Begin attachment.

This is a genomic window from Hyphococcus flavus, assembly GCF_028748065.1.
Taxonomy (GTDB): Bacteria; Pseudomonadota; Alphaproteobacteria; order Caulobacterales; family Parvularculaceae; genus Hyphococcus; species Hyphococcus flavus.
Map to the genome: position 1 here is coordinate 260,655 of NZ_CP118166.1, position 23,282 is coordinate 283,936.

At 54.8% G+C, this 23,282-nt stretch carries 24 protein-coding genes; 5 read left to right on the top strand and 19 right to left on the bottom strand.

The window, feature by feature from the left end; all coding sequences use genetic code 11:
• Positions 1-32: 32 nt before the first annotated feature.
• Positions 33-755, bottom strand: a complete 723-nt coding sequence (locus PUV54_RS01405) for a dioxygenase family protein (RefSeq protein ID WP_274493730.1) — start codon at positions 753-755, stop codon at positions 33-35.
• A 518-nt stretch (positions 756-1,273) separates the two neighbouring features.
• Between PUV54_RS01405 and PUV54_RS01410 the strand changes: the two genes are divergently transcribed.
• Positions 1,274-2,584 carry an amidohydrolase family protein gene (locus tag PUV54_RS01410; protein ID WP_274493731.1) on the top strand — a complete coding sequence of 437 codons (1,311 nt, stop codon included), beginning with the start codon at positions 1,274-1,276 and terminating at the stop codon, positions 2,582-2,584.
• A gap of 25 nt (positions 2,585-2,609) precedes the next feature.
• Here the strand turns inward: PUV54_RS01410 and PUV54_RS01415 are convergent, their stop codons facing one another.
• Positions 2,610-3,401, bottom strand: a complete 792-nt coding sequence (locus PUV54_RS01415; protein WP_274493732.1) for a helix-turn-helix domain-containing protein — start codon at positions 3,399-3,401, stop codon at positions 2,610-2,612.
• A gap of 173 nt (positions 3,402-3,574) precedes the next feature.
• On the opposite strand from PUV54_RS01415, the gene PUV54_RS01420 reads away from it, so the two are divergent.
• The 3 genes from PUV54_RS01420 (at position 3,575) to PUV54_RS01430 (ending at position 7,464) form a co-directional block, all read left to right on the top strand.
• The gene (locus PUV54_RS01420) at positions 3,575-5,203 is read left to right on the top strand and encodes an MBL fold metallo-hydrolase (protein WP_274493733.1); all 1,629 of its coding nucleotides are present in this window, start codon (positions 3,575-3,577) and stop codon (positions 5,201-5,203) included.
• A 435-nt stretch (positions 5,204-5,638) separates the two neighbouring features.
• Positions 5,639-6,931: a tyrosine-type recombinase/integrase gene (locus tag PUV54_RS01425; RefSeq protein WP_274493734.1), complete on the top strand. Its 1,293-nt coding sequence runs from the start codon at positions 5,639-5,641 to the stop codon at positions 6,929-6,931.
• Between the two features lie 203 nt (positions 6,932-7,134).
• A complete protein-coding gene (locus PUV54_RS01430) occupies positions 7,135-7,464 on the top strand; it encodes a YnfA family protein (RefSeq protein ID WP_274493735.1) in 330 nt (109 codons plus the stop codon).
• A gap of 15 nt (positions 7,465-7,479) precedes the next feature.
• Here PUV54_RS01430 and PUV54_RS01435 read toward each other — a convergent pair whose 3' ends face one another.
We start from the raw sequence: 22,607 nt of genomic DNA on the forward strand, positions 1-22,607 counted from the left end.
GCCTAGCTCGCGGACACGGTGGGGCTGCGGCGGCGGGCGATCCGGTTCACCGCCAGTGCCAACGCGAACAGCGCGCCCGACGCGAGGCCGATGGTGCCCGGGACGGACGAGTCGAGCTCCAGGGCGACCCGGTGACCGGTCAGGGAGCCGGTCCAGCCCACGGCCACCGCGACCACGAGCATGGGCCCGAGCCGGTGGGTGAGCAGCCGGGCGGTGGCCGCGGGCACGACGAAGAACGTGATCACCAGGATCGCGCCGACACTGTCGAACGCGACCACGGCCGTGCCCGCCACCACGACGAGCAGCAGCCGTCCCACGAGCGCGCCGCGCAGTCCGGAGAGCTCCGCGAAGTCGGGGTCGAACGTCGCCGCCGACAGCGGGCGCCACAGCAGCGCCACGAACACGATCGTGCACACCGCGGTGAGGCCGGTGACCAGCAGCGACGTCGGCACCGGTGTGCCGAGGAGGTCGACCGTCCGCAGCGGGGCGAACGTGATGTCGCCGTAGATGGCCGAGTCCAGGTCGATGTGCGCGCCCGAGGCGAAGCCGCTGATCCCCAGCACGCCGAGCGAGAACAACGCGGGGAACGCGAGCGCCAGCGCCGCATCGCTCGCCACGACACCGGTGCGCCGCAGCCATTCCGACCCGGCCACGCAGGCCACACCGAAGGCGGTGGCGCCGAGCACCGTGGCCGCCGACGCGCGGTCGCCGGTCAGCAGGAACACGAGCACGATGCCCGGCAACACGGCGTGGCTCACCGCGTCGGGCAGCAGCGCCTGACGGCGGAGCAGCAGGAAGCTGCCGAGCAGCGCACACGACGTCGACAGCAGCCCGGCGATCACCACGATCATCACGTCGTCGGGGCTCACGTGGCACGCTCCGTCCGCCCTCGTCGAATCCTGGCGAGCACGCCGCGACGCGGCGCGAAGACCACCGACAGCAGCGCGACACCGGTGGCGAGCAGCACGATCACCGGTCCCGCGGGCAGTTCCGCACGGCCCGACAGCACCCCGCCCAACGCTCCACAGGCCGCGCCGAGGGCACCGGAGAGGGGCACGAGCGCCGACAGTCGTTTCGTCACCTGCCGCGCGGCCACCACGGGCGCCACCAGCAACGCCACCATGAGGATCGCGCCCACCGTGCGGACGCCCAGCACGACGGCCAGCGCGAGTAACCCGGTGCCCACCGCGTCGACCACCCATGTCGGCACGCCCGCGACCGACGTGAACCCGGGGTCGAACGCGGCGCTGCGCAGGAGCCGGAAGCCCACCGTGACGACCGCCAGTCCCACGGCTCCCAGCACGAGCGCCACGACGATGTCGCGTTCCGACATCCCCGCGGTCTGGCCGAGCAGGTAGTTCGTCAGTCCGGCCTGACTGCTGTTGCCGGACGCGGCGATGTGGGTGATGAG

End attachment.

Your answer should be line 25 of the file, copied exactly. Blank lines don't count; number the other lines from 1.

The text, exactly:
GCCTAGCTCGCGGACACGGTGGGGCTGCGGCGGCGGGCGATCCGGTTCACCGCCAGTGCCAACGCGAACAGCGCGCCCGACGCGAGGCCGATGGTGCCCGGGACGGACGAGTCGAGCTCCAGGGCGACCCGGTGACCGGTCAGGGAGCCGGTCCAGCCCACGGCCACCGCGACCACGAGCATGGGCCCGAGCCGGTGGGTGAGCAGCCGGGCGGTGGCCGCGGGCACGACGAAGAACGTGATCACCAGGATCGCGCCGACACTGTCGAACGCGACCACGGCCGTGCCCGCCACCACGACGAGCAGCAGCCGTCCCACGAGCGCGCCGCGCAGTCCGGAGAGCTCCGCGAAGTCGGGGTCGAACGTCGCCGCCGACAGCGGGCGCCACAGCAGCGCCACGAACACGATCGTGCACACCGCGGTGAGGCCGGTGACCAGCAGCGACGTCGGCACCGGTGTGCCGAGGAGGTCGACCGTCCGCAGCGGGGCGAACGTGATGTCGCCGTAGATGGCCGAGTCCAGGTCGATGTGCGCGCCCGAGGCGAAGCCGCTGATCCCCAGCACGCCGAGCGAGAACAACGCGGGGAACGCGAGCGCCAGCGCCGCATCGCTCGCCACGACACCGGTGCGCCGCAGCCATTCCGACCCGGCCACGCAGGCCACACCGAAGGCGGTGGCGCCGAGCACCGTGGCCGCCGACGCGCGGTCGCCGGTCAGCAGGAACACGAGCACGATGCCCGGCAACACGGCGTGGCTCACCGCGTCGGGCAGCAGCGCCTGACGGCGGAGCAGCAGGAAGCTGCCGAGCAGCGCACACGACGTCGACAGCAGCCCGGCGATCACCACGATCATCACGTCGTCGGGGCTCACGTGGCACGCTCCGTCCGCCCTCGTCGAATCCTGGCGAGCACGCCGCGACGCGGCGCGAAGACCACCGACAGCAGCGCGACACCGGTGGCGAGCAGCACGATCACCGGTCCCGCGGGCAGTTCCGCACGGCCCGACAGCACCCCGCCCAACGCTCCACAGGCCGCGCCGAGGGCACCGGAGAGGGGCACGAGCGCCGACAGTCGTTTCGTCACCTGCCGCGCGGCCACCACGGGCGCCACCAGCAACGCCACCATGAGGATCGCGCCCACCGTGCGGACGCCCAGCACGACGGCCAGCGCGAGTAACCCGGTGCCCACCGCGTCGACCACCCATGTCGGCACGCCCGCGACCGACGTGAACCCGGGGTCGAACGCGGCGCTGCGCAGGAGCCGGAAGCCCACCGTGACGACCGCCAGTCCCACGGCTCCCAGCACGAGCGCCACGACGATGTCGCGTTCCGACATCCCCGCGGTCTGGCCGAGCAGGTAGTTCGTCAGTCCGGCCTGACTGCTGTTGCCGGACGCGGCGATGTGGGTGATGAG